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About Me

I am a faculty member in the division of mental health data science in the Department of Psychiatry at Columbia University. My research interest lies in bridging Machine learning and Deep Learning to Biostatistical methodology research and land these methods to Psychiatry Research. I have been working on the following directions:
A. (Deep) Reinforcement Learning for Medical Decision Making.
B. Interpretable Machine Learning: Enabling FDR controlled variable selection for Deep learning and other predictive blackbox model
C. New machine learning algorithms for Deep Phenotyping Psychiatry patients with multiple modalities.
To land machine learning to medical research, and to psychiatry researches in particular is not to directly borrow methods from computer image or natural language process. The noisiness, difficulties to collect unlimited samples, ethical constraints of randomized studies, requirement for reproducibility and interpretability all calls for the invention of new algorithms and methods for each specific problems. On the other hand, the traditional methods and applications in biostatistics such as causal inference, mediation analysis, latent variable modeling, ect. provides a good base for developing new machine learning methods. I graduated from Mailman School of Public Health in 2016, the focus of my Ph.D. dissertation research is in merging statistical modeling with medical domain knowledge and machine learning algorithms to help making personalized medical decisions.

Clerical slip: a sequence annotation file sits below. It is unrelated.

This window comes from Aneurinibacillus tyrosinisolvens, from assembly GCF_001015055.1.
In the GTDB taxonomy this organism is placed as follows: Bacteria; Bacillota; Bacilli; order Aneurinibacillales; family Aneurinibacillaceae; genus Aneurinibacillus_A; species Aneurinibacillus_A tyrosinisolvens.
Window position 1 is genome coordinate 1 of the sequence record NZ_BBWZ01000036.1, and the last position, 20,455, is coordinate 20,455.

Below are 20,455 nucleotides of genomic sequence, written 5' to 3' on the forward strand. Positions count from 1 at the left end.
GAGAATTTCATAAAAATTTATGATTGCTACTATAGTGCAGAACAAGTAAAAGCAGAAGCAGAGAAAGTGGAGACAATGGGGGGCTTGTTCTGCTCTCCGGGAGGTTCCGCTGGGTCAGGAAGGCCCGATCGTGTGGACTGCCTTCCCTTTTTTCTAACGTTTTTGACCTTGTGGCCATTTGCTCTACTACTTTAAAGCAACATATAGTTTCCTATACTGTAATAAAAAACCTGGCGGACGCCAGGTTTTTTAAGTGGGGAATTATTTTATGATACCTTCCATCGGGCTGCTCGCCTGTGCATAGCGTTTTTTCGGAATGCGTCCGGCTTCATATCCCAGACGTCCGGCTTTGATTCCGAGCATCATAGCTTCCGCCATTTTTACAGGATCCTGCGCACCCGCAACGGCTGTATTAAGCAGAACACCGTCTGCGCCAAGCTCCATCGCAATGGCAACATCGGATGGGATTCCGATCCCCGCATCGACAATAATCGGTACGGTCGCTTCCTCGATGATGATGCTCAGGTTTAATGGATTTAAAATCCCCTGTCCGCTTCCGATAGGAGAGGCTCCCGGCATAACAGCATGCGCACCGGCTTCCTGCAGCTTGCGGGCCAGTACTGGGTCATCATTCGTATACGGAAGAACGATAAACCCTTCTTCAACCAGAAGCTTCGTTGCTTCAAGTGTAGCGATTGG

Medical big data has become a heated technology innovation area that has the promise to bring about more efficient and affordable patient-centered health care to everyone. Some topics of my current and on going projects are listed below.

Dissertation Contents:
A. Personalized Optimal Screening/Diagnostic Strategy.
B. Learning Method to Find Optimal DTR in
Sequential Multiple Assignment Randomized Trial (SMART).
C. Design of Sequential Multiple Assignment Randomized Trial with Enrichment.

Ongoing Projects and Topics of Interest:
A. O-learning for Functional Data and Multiple Data Sources.
With motivation to find the biosigniture to classify MDD patients that would respond to placebo and patients only respond to citalopram in the EMARC study.
B. Feature Selection for O-Learning
C. Estimating Personalized DTR from the EHR data